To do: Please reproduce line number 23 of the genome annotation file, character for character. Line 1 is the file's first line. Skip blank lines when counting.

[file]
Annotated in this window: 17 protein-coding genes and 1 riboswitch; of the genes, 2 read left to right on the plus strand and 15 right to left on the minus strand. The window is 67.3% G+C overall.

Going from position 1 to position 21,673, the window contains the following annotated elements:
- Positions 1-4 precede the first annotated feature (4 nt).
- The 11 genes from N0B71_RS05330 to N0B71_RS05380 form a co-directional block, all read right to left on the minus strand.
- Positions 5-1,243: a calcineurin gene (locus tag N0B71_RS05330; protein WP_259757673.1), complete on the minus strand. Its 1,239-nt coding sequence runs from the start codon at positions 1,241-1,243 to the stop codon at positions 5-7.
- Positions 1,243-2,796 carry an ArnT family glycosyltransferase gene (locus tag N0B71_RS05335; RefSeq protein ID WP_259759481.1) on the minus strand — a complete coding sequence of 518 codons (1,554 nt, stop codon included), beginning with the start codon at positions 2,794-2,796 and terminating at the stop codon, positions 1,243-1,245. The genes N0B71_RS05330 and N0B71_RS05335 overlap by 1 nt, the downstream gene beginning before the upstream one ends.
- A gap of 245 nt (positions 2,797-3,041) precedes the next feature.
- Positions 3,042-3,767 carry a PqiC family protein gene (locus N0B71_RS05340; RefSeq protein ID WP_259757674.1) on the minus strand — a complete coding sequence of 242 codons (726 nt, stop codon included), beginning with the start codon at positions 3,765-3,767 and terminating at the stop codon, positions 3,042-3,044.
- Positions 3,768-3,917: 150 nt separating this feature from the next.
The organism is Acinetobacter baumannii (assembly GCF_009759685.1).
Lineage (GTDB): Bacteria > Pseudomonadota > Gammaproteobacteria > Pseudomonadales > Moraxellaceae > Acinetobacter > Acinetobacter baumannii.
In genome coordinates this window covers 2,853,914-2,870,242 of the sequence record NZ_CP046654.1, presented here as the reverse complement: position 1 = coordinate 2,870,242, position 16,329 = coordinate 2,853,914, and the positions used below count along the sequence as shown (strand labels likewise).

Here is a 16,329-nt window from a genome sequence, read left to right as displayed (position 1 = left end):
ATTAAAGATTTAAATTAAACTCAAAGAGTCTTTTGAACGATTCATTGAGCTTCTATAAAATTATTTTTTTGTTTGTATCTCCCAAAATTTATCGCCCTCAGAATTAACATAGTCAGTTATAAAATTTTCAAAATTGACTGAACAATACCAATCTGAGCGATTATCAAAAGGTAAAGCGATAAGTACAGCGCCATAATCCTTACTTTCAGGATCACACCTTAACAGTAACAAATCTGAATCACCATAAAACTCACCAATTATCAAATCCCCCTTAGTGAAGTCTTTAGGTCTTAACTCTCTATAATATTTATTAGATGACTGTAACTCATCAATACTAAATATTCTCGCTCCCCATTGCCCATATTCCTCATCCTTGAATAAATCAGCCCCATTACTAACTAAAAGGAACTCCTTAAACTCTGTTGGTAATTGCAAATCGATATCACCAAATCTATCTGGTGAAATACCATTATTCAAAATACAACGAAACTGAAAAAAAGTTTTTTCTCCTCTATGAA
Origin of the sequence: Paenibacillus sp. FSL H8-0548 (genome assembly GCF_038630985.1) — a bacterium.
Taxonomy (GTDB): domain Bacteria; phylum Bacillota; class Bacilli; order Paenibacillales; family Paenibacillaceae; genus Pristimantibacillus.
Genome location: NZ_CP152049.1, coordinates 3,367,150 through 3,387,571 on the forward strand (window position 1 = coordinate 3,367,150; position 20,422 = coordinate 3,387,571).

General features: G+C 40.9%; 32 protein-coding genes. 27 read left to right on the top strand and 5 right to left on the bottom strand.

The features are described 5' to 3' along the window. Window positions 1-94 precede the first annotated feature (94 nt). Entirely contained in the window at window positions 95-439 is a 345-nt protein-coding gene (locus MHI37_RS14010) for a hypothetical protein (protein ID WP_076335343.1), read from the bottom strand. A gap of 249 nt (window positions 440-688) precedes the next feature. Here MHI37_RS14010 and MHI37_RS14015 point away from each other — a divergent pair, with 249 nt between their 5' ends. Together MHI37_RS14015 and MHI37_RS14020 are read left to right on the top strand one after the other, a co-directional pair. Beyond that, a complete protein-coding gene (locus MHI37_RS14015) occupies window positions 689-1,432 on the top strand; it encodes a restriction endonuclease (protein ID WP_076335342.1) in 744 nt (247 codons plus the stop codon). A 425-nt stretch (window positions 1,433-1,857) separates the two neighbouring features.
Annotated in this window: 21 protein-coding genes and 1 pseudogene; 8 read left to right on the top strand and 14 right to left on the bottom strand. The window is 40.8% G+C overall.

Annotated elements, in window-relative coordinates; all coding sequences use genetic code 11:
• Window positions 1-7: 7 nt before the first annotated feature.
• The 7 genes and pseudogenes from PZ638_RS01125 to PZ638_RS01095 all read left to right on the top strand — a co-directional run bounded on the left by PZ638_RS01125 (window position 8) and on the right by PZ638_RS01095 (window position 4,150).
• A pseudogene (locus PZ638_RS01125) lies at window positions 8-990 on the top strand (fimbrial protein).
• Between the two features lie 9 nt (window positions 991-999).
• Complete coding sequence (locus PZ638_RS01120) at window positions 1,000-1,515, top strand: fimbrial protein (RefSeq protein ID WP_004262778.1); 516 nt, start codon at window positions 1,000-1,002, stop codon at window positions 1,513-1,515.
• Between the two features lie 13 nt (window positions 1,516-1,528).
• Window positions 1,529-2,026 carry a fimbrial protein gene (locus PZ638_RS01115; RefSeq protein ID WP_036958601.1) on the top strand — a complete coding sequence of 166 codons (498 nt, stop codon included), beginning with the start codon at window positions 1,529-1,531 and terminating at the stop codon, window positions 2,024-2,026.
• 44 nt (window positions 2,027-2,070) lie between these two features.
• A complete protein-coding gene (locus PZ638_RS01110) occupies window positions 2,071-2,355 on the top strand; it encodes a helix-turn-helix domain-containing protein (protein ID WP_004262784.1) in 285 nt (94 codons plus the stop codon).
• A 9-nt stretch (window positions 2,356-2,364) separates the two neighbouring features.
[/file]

• The 7 genes and pseudogenes from PZ638_RS01125 to PZ638_RS01095 all read left to right on the top strand — a co-directional run bounded on the left by PZ638_RS01125 (window position 8) and on the right by PZ638_RS01095 (window position 4,150).